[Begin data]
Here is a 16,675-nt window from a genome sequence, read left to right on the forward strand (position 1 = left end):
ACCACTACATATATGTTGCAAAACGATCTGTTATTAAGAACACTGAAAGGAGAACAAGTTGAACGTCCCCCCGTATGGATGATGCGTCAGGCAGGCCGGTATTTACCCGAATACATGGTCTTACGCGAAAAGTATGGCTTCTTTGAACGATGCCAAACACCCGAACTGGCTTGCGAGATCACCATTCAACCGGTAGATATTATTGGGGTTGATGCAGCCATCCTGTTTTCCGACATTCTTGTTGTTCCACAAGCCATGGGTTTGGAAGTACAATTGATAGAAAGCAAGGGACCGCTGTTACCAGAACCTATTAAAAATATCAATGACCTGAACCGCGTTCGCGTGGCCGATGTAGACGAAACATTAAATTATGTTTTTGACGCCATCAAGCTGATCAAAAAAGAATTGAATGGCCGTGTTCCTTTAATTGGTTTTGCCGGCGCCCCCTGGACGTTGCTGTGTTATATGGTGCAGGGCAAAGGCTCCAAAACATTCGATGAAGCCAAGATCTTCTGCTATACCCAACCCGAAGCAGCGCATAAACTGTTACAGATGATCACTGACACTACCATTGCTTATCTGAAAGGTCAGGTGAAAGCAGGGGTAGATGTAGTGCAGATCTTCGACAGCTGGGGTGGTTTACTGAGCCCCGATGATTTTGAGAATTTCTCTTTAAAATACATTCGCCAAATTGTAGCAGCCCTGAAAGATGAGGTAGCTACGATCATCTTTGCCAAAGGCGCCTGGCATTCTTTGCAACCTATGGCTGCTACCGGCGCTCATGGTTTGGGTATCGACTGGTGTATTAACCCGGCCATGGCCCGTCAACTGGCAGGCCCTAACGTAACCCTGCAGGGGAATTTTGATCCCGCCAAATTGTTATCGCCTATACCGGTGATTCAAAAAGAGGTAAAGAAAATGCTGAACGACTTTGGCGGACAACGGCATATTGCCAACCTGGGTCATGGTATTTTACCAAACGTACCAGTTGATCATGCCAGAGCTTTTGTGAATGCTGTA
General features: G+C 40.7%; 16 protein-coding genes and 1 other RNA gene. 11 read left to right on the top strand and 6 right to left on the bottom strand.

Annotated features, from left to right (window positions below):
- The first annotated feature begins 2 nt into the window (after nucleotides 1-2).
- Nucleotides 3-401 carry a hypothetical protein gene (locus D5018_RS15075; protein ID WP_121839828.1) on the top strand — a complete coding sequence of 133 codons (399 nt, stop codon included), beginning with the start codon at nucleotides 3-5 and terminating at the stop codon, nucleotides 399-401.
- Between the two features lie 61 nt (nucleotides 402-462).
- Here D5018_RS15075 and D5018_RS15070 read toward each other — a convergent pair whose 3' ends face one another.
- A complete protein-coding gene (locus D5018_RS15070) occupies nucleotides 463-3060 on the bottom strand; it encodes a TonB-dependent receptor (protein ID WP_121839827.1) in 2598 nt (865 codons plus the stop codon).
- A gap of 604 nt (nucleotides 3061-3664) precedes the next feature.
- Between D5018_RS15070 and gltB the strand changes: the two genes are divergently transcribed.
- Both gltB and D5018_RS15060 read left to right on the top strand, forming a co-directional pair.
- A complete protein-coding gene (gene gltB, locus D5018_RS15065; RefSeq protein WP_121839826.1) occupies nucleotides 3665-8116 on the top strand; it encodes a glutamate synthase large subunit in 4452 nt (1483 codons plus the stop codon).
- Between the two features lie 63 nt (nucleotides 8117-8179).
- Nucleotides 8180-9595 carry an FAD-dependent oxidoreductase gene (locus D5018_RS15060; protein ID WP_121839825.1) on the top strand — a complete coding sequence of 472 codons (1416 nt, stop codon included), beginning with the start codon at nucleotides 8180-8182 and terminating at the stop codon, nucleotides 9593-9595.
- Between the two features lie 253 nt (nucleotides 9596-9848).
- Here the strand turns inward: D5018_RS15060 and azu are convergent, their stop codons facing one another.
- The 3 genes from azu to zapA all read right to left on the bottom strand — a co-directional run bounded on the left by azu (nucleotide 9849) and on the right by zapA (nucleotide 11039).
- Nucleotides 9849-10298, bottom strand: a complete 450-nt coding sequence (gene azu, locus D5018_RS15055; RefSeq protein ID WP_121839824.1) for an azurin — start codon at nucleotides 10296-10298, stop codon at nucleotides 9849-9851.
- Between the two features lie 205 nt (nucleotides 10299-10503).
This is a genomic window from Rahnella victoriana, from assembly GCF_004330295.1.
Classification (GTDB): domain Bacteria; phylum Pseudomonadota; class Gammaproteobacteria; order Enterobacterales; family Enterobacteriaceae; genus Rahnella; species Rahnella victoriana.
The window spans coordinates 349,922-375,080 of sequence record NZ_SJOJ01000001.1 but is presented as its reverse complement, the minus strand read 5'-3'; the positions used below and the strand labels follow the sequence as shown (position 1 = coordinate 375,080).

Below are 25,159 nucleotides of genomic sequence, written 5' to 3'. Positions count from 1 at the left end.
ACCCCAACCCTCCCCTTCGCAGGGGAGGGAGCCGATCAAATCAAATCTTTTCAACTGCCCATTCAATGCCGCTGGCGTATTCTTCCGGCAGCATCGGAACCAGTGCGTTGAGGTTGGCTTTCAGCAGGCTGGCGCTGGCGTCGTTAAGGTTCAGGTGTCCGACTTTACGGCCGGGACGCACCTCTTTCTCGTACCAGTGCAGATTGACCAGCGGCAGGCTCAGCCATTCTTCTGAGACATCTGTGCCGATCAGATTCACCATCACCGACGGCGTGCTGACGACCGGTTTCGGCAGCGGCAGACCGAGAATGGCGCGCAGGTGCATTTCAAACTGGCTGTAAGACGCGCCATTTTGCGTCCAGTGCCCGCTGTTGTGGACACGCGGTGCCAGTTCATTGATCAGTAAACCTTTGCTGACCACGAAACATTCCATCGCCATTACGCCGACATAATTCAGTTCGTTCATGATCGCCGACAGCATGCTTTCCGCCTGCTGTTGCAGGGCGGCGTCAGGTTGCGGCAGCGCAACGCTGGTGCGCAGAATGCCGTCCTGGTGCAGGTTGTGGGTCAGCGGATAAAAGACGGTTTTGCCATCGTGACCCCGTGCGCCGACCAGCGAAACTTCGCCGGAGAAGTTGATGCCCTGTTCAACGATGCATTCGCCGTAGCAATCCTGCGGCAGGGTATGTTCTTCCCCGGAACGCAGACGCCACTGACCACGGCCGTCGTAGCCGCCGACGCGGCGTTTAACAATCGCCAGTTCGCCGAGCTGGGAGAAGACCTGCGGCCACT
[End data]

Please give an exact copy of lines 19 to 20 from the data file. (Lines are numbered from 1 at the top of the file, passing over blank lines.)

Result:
- Nucleotides 9849-10298, bottom strand: a complete 450-nt coding sequence (gene azu, locus D5018_RS15055; RefSeq protein ID WP_121839824.1) for an azurin — start codon at nucleotides 10296-10298, stop codon at nucleotides 9849-9851.
- Between the two features lie 205 nt (nucleotides 10299-10503).